Tucker McBride

Return to a time when a boy could be a boy; when life was more clear from the top branch of a tree; when a kid could trade anger and disappointment for action and adventure; when the whole neighborhood was his playground; and the sloppy kiss from a dog could make everything right.

Monday, October 26, 2020

A Penny Here, A Penny There

 Have you ever seen someone ride one of these bicycles? 

These bikes were first popular in the 1870s and 1880s. In Tucker McBride's Many Lives, Tucker's friend Freddie rode up to the big white house on the corner on his father's penny-farthing, or high-wheeler bicycle. The penny-farthing was the first contraption to be called a bicycle.

The 52, 54, or 56-inch front-wheel bike made the ride smoother. You were also able to cover a lot of roads in a short time. But if you hit a stone or other object, you'd fly head-over-shoelaces forward. The boneshaker was a challenge to get on. How do you think you would get to the seat on the penny-farthing? 

Imagine you were riding your high-wheeler around your neighborhood. What could you see from up there? What would friends and neighbors say about your bicycle? What would be the most fun about riding a penny-farthing? What if you had to pick up a loaf of bread for Mom; how would you carry it? How would you get off the bicycle? 

If you were a girl in 1870, you would wear a long skirt. If a boy, you would have on knickers. 

 You wouldn't get your pant legs caught in the wooden spokes of the large wheel. What could a girl do to protect her clothes and keep her from falling?

Brainstorm about it. When you brainstorm, you list as many possibilities as you can dream up. There are no wrong ideas. Jot down your answers. Write a short story about them. Or, draw a picture to illustrate your great thoughts. Most of all, have fun.

Doris Gaines Rapp

Copyright 2020 Doris Gaines Rapp, Ph.D.

Wednesday, October 21, 2020

The Cozy Spot

In my novels, Tucker McBride and Tucker McBride's Many Lives, Grandpop sat in his Morris chair everyday, to read the newspaper, listen to the radio, or do his crossword puzzles. Since it could recline, it was perfect for his morning nap. No one in the family raced to see if they could beat him to it. That simply wasn't done. It was Grandpop's chair.

Last week we went to Shipshewana, Indiana. I found this great Mission style chair, like Grandpop's Morris chair, in the Blue Gate Restaurant. 

When I was a child, my cousin's grandfather also had a Morris chair. When I would spend the day with Judi, we would go in the TV room and say "Hi" to Mr. Kress. Although I never sat in one, the old chair, with the vertical slates down the side has several meanings for me.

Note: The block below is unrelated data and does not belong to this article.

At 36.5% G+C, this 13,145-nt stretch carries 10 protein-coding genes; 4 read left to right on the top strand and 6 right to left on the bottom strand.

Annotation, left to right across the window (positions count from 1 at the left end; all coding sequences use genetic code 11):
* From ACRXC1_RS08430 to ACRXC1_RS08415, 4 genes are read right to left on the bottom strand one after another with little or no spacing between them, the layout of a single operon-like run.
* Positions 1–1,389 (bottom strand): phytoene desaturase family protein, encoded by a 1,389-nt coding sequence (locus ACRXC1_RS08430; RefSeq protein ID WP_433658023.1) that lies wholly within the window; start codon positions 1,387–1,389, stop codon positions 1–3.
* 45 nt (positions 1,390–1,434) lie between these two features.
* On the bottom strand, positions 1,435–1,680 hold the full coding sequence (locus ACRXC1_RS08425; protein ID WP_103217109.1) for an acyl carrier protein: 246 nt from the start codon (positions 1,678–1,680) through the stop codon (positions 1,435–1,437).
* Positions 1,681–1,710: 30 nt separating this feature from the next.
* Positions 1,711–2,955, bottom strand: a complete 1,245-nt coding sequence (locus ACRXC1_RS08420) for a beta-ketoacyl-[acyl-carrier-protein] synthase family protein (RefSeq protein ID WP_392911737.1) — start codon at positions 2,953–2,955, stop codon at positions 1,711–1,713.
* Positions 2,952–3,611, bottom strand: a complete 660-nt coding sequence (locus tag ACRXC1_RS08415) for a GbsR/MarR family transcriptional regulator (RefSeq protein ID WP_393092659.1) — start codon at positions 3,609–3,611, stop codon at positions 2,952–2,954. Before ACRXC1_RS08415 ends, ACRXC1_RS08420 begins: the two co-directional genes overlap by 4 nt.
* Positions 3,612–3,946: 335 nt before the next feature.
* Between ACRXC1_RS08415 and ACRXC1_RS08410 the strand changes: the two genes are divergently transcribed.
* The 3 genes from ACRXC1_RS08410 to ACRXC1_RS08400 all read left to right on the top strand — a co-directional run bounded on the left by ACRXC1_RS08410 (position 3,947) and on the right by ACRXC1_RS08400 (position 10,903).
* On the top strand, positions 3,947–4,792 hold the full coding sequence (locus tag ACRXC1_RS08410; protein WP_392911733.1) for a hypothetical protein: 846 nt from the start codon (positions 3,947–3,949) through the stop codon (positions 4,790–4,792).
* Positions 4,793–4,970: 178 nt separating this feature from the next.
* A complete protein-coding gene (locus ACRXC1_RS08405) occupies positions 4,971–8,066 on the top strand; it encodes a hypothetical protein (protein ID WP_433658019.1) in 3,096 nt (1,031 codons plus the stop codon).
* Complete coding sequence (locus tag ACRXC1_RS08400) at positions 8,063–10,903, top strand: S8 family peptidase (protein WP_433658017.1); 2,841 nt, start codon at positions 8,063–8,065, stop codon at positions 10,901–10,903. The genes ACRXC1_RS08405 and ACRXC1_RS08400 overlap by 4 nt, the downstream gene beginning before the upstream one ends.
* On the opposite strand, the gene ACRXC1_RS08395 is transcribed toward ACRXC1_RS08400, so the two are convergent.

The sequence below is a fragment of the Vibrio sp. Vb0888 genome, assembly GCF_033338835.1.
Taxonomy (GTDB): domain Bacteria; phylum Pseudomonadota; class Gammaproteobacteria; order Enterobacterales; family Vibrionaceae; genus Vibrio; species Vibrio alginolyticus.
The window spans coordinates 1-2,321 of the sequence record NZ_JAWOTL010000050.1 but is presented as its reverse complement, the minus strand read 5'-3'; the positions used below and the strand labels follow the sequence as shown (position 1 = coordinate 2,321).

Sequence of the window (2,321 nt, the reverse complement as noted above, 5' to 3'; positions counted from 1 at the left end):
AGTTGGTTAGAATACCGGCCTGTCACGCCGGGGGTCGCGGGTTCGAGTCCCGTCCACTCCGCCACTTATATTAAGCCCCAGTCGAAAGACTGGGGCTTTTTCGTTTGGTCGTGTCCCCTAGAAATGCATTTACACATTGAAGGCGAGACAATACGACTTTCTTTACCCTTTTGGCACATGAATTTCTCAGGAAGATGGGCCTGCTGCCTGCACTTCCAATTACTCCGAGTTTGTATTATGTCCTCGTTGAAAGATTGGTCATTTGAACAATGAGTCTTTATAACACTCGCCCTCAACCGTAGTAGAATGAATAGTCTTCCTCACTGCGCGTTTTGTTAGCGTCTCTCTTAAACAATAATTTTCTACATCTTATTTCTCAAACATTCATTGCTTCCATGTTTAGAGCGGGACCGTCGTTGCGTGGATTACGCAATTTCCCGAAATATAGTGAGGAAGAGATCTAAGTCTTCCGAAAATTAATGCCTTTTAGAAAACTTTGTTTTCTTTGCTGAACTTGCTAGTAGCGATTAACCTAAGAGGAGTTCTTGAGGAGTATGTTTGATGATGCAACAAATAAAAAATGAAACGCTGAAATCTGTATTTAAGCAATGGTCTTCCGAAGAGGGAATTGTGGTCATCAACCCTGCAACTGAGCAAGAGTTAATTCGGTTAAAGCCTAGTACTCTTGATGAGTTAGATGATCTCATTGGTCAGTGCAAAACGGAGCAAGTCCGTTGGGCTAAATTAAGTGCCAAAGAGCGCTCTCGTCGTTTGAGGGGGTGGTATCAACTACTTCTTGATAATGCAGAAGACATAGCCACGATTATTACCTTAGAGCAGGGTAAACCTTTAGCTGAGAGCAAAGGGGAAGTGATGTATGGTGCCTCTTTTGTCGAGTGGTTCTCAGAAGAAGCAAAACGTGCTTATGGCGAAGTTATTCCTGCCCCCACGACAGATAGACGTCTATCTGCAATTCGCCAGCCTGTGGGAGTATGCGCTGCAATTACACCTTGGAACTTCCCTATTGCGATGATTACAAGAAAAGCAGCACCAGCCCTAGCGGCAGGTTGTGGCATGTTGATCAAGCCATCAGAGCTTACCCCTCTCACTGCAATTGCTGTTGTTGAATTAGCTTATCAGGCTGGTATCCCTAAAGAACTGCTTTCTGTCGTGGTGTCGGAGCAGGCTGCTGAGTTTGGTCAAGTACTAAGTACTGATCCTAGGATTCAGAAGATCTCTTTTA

What kind of furniture reminds you of family or fond memories from the past? Maybe it's a piano, a kitchen table, or a studio couch. Draw a picture of it and write a story that explains why it is special to you. See it in your mind, then simply copy that picture onto paper, and describe a time when the chair had a special use.

Doris Gaines Rapp, Ph.D.

Copyright 2020 Doris Gaines Rapp

Tuesday, October 13, 2020

What Would You Put In It ?


Gramma put cookies in a crock like these. She'd cover the cookies with waxed paper before putting on the lid. Also, she had lard stored in one. Lard is fat rendered, or cooked down, from a pig. She used the lard like you would use vegetable oil, butter, or Crisco.

The crocks are called stoneware which is a durable ceramic or pottery fired to a high degree and is water-tight. Grandpop made tops for the crocks out of wood he stored in the upper, "attic" of his workshop. If the crock had an indented ridge, he made the lid to fit inside. If it didn't, he designed the lid to fit over the top and grab the outside edge.

If you had a crock with a lid, what would you store in it? It can be anything, except lard or cookies. Think about something that would fit in the crock that would measure about a ten inches high and about eight inches in diameter (across). It doesn't have to be food. The crock is yours to fill with whatever you want.

Doris Gaines Rapp, Ph.D.

Copyright 2020 Doris Gaines Rapp

Tucker McBride and the Christmas Present

  It's December 1, and the stores are draped in red and green. It is the Holidays, the Christmas Holidays. The Christ Child came to brin...